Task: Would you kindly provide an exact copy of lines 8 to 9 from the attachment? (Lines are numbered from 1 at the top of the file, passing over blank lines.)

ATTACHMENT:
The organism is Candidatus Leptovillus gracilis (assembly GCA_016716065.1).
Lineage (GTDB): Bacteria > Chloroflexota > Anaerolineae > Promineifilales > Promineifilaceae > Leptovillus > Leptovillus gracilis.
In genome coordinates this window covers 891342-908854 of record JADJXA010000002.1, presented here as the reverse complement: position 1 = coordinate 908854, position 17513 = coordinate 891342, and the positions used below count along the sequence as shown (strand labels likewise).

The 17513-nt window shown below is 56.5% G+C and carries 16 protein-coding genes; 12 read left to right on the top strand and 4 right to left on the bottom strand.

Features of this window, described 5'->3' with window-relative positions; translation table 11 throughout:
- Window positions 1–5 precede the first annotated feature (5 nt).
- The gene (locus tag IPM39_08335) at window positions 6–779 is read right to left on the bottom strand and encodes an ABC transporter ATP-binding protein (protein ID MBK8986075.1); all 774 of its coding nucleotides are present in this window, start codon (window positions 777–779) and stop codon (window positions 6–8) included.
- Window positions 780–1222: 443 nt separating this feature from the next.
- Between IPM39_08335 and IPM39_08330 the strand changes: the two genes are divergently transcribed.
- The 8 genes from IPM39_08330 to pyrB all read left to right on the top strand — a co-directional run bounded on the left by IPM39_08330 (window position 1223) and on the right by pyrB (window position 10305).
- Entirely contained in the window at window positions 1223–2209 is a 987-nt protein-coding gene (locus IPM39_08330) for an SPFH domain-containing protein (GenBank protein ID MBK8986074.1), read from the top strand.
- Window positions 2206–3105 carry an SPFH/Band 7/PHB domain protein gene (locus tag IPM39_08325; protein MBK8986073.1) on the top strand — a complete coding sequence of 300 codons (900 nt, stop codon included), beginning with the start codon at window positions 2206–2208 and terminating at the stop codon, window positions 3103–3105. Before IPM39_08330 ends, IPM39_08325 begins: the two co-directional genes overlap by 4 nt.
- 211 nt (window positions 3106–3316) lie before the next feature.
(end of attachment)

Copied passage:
- Window positions 780–1222: 443 nt separating this feature from the next.
- Between IPM39_08335 and IPM39_08330 the strand changes: the two genes are divergently transcribed.